After more than four decades the material has been adapted into several different media including three graphic novels, a board game, two video games (one in 1983, the other in 2001), a series of online games, and even a couple CDs comprised of music relating to Pern and some of its more notable inhabitants. After a failed attempt to bring an adaptation of McCaffrey’s Pern to television at the Warner Bros. network by Ronald D. Moore (Battlestar Galactica reboot) in 2002 (which Moore abandoned after the network returned his pilot with so many changes it barely resembled the original), the rights to the entire series were optioned by Oscar-winning production company Copperheart Entertainment in May 2006. Then in April 2011 Deadline and Collider each reported that the screenwriter of Watchmen and X2 (the good X-Men flick), David Hayter, had been tapped to adapt Dragonflight with Don Murphy executive producing and production set to begin this year.
The ongoing Icon comic series Powers by writer Brian Michael Bendis and artist Michael Avon Oeming, which is a noir police procedural set in Chicago centered around two detectives assigned to the Powers beat which is tasked with investigating cases involving super-powered individuals, has not only been announced by FX and Sony Pictures (which optioned the series for film production a year after it debuted in 2000), but the pilot has already been shot in Chicago last summer starring Jason Patric and Lucy Punch with plans to start airing this summer if picked up. However, the series is currently in limbo as FX has yet to officially pick up the pilot written by creator Bendis, ordering rewrites and reshoots citing the difficulty of getting the comic book adaptation pitch perfect for a late night drama much in the same manner that HBO has adapted Game of Thrones. Additionally, Lucy Punch has been cast in a new Fox sitcom and it looks like she will no longer be part of the project. Hopefully this is serendipity as fan favorite Katee Sackhoff (the incredible actress which brought Starbuck to life in Ronald Moore’s Battlestar Galactica) had campaigned for the role Punch has appeared to drop and FX has passed on another potential series, Outlaw Country, which was in competition with Powers while still holding out for the Powers reshoots before making a decision. Being such a fan of crime noir and super-powered characters, I’m desperately hoping they get the reshoots up to the network’s standards so we can see this project as soon as possible. For the latest news and developments regarding this project, head to Powers TV.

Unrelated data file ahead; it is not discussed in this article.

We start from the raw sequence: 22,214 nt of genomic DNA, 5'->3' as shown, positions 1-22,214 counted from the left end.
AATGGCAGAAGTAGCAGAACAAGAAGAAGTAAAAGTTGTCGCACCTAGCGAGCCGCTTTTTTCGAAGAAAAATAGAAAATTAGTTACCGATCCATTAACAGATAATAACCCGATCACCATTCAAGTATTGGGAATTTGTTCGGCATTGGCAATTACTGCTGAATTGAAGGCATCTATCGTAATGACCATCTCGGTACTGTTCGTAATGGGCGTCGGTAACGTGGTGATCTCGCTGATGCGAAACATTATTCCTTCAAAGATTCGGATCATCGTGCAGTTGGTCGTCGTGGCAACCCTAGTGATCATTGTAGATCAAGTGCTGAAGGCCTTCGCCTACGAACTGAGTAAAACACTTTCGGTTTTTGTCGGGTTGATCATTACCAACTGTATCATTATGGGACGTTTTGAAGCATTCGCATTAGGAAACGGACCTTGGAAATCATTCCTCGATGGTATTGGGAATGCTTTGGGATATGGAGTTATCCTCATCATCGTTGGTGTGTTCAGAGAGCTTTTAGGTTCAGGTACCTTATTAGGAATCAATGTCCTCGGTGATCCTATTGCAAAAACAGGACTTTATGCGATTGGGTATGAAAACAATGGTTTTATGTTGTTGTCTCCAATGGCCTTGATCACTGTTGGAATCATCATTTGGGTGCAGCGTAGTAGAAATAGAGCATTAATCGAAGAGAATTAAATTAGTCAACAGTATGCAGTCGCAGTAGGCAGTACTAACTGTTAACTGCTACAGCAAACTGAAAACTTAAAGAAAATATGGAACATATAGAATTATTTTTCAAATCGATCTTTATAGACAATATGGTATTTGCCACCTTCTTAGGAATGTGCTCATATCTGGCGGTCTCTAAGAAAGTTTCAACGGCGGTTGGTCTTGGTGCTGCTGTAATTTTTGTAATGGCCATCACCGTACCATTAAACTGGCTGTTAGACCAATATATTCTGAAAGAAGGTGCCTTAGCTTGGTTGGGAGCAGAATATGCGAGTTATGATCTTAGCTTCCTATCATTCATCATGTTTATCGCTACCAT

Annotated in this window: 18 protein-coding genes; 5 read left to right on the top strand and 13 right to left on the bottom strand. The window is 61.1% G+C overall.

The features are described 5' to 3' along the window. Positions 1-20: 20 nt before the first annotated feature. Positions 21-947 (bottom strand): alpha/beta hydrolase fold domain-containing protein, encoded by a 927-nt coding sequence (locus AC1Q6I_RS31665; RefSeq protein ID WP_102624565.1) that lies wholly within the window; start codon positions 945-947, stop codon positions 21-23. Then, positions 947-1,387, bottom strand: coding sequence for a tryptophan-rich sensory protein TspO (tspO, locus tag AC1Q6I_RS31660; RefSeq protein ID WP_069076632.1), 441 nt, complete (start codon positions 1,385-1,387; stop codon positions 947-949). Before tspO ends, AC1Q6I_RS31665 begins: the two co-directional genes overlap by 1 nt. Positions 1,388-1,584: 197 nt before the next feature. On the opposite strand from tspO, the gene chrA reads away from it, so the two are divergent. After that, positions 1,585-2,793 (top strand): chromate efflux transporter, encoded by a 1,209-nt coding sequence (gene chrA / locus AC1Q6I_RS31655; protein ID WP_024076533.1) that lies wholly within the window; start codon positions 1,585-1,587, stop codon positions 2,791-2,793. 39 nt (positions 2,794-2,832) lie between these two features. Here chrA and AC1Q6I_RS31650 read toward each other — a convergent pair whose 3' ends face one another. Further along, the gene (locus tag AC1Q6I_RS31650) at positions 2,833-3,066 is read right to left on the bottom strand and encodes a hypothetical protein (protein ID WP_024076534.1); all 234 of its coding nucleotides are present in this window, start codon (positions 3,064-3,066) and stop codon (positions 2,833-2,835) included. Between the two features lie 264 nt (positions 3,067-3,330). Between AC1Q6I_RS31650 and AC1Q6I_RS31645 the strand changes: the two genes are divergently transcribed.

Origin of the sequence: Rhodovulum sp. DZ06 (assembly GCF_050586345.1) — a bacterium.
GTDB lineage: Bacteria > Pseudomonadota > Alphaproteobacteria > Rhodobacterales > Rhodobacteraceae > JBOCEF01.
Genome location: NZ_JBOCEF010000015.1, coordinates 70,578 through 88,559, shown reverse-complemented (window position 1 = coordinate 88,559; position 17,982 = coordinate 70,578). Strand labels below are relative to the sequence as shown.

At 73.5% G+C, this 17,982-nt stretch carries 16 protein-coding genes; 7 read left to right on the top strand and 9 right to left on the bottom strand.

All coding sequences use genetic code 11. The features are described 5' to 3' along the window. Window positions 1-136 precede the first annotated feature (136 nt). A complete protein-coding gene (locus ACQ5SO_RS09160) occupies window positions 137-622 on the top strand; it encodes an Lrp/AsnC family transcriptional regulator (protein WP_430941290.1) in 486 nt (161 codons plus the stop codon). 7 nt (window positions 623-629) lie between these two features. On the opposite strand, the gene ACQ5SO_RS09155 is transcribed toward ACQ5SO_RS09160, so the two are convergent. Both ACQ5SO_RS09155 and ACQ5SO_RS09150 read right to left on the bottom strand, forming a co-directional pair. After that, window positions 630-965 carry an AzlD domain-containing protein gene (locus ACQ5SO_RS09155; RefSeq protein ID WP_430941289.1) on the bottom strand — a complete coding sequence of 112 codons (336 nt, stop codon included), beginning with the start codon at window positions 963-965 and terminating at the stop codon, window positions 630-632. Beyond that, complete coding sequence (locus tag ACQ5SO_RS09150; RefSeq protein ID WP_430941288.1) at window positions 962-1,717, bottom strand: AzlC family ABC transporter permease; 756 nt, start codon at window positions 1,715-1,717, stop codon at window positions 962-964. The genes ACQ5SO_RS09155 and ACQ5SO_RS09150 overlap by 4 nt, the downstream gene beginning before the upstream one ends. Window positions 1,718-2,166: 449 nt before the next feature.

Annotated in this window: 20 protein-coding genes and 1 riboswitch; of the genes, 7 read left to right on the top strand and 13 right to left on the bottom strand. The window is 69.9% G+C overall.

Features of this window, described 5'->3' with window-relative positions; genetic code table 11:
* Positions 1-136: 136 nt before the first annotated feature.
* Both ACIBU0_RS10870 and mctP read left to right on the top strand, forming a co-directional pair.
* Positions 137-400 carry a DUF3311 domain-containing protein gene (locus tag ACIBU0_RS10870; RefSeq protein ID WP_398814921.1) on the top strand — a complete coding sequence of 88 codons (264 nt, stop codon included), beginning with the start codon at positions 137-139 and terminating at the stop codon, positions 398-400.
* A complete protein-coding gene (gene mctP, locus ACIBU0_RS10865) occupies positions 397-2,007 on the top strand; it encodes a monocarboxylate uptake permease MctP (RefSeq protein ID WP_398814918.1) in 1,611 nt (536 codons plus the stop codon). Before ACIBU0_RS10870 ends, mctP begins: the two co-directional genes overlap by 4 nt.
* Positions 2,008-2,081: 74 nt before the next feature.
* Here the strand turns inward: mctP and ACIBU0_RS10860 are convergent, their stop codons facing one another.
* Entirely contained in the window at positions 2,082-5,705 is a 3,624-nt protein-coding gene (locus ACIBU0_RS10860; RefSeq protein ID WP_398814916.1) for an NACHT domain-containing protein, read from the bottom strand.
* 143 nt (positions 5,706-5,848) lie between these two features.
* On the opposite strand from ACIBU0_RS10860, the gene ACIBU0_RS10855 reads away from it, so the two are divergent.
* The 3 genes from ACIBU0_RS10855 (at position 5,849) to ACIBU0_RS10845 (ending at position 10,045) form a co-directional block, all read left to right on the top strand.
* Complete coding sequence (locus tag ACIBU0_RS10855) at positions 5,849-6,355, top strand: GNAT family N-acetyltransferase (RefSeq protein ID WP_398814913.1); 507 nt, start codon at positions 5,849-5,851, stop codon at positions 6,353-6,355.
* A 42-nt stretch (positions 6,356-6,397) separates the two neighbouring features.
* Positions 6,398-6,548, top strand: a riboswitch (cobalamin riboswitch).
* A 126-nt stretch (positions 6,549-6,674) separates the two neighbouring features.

As in the case with Powers, even projects given a green light and a budget that have begun shooting can die at the whim of studio or network executives so even Bone, Pern, and All You Need is Kill (We Mortals Are) may not end up seeing the light of day, but I genuinely hope all these projects do because as risky as their solid existences may be in the wrong hands, art can’t be appreciated if they remain phantoms in development hell.
And that’s it, our Top 10 adaptations we hope somehow, someway will get into production in 2012. Have you got any projects you are desperate for Hollywood to get into production this year that we haven’t discussed?